Hiram College students in the Garfield Presidency Scholars Program recently visited U.S. President James A. Garfield’s Moreland Hills, Ohio, birthplace and Mentor, Ohio mansion and estate.
The 20th President of the United States, Garfield was a student at Hiram College, then called the Western Reserve Eclectic Institute He served as the institution’s highest leader before going on to become a member of the U.S. Congress, a Civil War general and a military hero on his way to the White House.
Adjacent to the marker that denotes Garfield’s birthplace sits an exact replica of the humble log cabin where he spent his youth.
“We learned a lot about Garfield’s early life and how he was raised by his strong mother after his father died,” says Alaina Seguin, a senior Garfield Scholar with the College’s Garfield Center for the Study of the American Presidency program.
The James A. Garfield National Historic Site, operated by the National Park Service, showcases a much grander home where Garfield and his family lived starting in 1876.
“We also learned about how, after his assassination, his family received money from people across the country. The outpouring of national sympathy was remarkable,” notes Seguin. “My favorite part of the tour was seeing the beautiful library in Garfield’s house, which communicated how dedicated his family members were to his memory and legacy.”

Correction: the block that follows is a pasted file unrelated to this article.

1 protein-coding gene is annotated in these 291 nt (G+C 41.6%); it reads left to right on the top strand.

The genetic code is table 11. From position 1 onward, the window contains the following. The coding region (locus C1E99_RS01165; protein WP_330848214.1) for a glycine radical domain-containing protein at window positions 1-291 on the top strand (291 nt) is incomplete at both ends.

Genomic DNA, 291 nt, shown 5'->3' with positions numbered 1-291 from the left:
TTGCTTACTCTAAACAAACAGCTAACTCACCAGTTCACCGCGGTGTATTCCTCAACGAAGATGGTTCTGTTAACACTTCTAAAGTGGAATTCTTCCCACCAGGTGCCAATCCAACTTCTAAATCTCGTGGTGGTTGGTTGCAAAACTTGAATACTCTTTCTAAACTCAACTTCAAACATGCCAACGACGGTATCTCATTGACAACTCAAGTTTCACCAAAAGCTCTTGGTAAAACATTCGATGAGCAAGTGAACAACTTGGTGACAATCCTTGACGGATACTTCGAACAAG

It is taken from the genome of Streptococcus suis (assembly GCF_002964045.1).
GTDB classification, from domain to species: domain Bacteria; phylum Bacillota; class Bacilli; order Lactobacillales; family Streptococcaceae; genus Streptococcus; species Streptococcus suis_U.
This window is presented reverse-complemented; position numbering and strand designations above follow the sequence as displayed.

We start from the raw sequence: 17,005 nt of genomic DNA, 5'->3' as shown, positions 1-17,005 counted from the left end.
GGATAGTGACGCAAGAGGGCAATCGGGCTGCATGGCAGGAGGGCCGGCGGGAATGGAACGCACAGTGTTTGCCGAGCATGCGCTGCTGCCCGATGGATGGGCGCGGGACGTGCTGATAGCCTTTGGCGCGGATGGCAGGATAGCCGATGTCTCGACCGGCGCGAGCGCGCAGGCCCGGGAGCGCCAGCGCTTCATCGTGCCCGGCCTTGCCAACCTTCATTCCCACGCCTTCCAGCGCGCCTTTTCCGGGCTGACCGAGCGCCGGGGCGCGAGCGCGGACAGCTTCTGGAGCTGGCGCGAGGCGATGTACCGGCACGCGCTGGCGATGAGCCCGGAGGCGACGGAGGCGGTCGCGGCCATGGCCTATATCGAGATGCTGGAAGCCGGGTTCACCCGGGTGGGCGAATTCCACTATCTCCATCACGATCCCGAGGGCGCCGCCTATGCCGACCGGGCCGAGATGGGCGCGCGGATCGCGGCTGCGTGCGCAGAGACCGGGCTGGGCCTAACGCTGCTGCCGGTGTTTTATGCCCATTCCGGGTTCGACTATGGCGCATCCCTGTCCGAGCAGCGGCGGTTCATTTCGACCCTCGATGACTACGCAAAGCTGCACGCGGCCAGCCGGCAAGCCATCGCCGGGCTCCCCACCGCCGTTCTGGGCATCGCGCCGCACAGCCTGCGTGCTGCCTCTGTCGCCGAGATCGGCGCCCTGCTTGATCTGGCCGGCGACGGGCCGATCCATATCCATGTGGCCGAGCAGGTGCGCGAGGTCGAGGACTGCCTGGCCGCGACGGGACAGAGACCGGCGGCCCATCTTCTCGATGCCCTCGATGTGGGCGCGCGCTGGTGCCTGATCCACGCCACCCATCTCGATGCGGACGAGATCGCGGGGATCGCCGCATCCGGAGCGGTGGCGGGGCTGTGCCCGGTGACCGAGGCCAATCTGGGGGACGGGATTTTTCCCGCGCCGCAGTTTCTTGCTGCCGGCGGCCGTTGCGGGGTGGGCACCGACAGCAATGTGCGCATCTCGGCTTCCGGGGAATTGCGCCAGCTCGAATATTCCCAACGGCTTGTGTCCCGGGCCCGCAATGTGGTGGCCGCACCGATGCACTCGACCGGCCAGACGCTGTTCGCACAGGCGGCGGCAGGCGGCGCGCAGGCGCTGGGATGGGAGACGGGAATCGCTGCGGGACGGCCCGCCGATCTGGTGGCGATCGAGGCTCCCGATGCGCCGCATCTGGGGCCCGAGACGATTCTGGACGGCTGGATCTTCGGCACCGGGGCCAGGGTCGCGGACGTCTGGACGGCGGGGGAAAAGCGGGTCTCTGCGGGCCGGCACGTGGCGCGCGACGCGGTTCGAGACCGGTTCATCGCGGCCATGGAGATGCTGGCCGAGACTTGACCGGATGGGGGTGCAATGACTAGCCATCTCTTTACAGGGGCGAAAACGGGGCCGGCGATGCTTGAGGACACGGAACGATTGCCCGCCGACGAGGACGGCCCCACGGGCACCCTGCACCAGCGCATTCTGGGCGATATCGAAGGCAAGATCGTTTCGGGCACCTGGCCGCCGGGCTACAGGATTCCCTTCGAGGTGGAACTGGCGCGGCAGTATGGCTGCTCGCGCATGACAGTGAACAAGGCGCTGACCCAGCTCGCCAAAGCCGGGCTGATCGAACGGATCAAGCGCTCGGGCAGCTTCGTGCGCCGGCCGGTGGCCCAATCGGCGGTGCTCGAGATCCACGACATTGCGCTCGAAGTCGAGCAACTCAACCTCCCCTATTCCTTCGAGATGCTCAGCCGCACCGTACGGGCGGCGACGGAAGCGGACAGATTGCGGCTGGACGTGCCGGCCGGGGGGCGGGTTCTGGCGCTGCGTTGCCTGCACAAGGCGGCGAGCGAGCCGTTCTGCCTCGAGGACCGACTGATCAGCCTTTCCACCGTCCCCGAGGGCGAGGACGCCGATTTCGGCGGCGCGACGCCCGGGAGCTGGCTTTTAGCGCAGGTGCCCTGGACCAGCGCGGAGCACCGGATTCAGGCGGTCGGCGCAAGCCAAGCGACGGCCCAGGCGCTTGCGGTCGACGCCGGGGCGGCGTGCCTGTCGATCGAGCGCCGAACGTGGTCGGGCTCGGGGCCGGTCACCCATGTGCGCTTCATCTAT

The newest center of distinction at Hiram, the Garfield Center for the Study of the American Presidency ,honors the College’s connection to James A. Garfield. Each year, the Center chooses a different American president to study, with students examining issues at the core of presidential leadership. After examining Abraham Lincoln (2014-2015) and Theodore Roosevelt (2015-2016), the Garfield Presidency Scholars will examine Thomas Jefferson for the 2016-2017 academic year.
Through presentations, study trips, reflective assignments and outreach activities, Garfield Presidency Scholars gain profound appreciation for the president as person, a historical figure and a leader within the broader and complex governmental system.
“Being a Presidency Scholar wouldn’t be complete without trips like these. They’re beneficial because they teach us about our country’s past – and with Garfield, Hiram’s formative years,” says Seguin.